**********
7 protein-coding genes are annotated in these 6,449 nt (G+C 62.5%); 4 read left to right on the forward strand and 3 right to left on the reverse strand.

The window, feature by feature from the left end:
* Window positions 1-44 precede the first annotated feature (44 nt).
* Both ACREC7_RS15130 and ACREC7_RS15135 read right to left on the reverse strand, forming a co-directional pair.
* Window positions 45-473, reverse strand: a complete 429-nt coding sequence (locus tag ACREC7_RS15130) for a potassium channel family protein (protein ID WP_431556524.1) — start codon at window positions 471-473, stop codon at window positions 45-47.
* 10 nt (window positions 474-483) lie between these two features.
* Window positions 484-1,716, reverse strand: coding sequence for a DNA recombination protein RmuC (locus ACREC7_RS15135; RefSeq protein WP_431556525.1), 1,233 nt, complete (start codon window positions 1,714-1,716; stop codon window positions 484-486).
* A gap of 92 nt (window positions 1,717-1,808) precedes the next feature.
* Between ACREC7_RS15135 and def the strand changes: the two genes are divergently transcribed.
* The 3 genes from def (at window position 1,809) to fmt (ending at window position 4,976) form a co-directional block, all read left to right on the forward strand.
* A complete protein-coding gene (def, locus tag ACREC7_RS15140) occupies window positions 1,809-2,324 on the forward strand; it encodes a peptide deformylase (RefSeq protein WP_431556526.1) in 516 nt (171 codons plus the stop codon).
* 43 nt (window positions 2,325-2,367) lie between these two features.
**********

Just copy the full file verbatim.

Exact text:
7 protein-coding genes are annotated in these 6,449 nt (G+C 62.5%); 4 read left to right on the forward strand and 3 right to left on the reverse strand.

The window, feature by feature from the left end:
* Window positions 1-44 precede the first annotated feature (44 nt).
* Both ACREC7_RS15130 and ACREC7_RS15135 read right to left on the reverse strand, forming a co-directional pair.
* Window positions 45-473, reverse strand: a complete 429-nt coding sequence (locus tag ACREC7_RS15130) for a potassium channel family protein (protein ID WP_431556524.1) — start codon at window positions 471-473, stop codon at window positions 45-47.
* 10 nt (window positions 474-483) lie between these two features.
* Window positions 484-1,716, reverse strand: coding sequence for a DNA recombination protein RmuC (locus ACREC7_RS15135; RefSeq protein WP_431556525.1), 1,233 nt, complete (start codon window positions 1,714-1,716; stop codon window positions 484-486).
* A gap of 92 nt (window positions 1,717-1,808) precedes the next feature.
* Between ACREC7_RS15135 and def the strand changes: the two genes are divergently transcribed.
* The 3 genes from def (at window position 1,809) to fmt (ending at window position 4,976) form a co-directional block, all read left to right on the forward strand.
* A complete protein-coding gene (def, locus tag ACREC7_RS15140) occupies window positions 1,809-2,324 on the forward strand; it encodes a peptide deformylase (RefSeq protein WP_431556526.1) in 516 nt (171 codons plus the stop codon).
* 43 nt (window positions 2,325-2,367) lie between these two features.